Old Man in Southern TaiwanI swear to God, you can look it up. Nobody really seems to know the definition of happiness. You can google the word up in any dictionary and they will all give you a different definition and explanation. For something so important, you’d think we’d give the concept more thought. Heck, the “pursuit of happiness” is even engrained in the American constitution, although recent studies indicate that happiness is not something that you can chase like a pet rabbit.

The Inuit and Dene peoples of the far north, wrongly labelled as Eskimos by those of us who live further south, evidently have 17 words for snow. Well, maybe it’s 13. But for people who live in the cold for half the year, snow is an important word. Evidently there are many different types of snow. Personally, I’ve heard of powder snow, sleet, hail and corn mush, but I am not a skier. Also, I digress. It’s happiness, not sleet, for which we are looking.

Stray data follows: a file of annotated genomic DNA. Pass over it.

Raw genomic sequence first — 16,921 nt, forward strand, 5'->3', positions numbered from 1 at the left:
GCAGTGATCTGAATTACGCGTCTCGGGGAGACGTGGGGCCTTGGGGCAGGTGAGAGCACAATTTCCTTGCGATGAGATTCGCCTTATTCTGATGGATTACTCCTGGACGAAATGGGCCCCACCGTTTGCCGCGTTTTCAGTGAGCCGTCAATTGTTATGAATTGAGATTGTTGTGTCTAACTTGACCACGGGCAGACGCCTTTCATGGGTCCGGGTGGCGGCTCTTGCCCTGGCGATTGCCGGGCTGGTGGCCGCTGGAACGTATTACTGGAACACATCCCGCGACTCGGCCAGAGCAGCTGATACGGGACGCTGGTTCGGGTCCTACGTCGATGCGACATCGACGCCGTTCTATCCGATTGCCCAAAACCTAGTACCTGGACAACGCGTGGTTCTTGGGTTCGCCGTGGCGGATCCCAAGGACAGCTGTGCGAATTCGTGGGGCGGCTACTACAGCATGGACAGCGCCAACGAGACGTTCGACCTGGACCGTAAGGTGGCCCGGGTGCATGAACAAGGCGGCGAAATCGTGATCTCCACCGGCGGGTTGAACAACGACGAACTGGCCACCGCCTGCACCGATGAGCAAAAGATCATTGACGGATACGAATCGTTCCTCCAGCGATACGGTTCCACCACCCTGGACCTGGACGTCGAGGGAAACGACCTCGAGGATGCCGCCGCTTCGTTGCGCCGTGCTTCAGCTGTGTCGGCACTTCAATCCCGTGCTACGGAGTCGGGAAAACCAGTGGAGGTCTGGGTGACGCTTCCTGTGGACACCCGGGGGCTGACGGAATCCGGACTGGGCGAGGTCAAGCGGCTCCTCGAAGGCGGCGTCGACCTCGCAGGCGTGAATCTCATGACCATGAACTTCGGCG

On your behalf, as your best friend, I have undertaken a random search for the definition of happiness, and of course the first dodge we encounter is not a definition but a list of synonyms. Dictionaries, like lawyers, like to hide behind a wall of words. Here is a short list for you to consider: Which word do you personally equate to happiness? Joy, exhilaration, bliss, contentment, delight, enjoyment, satisfaction, light-heartedness, well-being, exhilaration, glee, rapture, euphoria, jubilation, exuberance, joviality, or delight? And on it goes.

Let’s check out the dictionary definition of some of these synonyms. Bliss? Most sites say “a state of perfect happiness, oblivious to everything else.” Sounds a bit like jaywalking in downtown traffic, doesn’t it? All you need is a cellphone. Happiness, obviously, simply cannot be just about self, can it? There must be more. Obliviousness is the opposite of conscious awareness, which most philosophers insist is a prerequisite for any state of happiness. Let’s move on.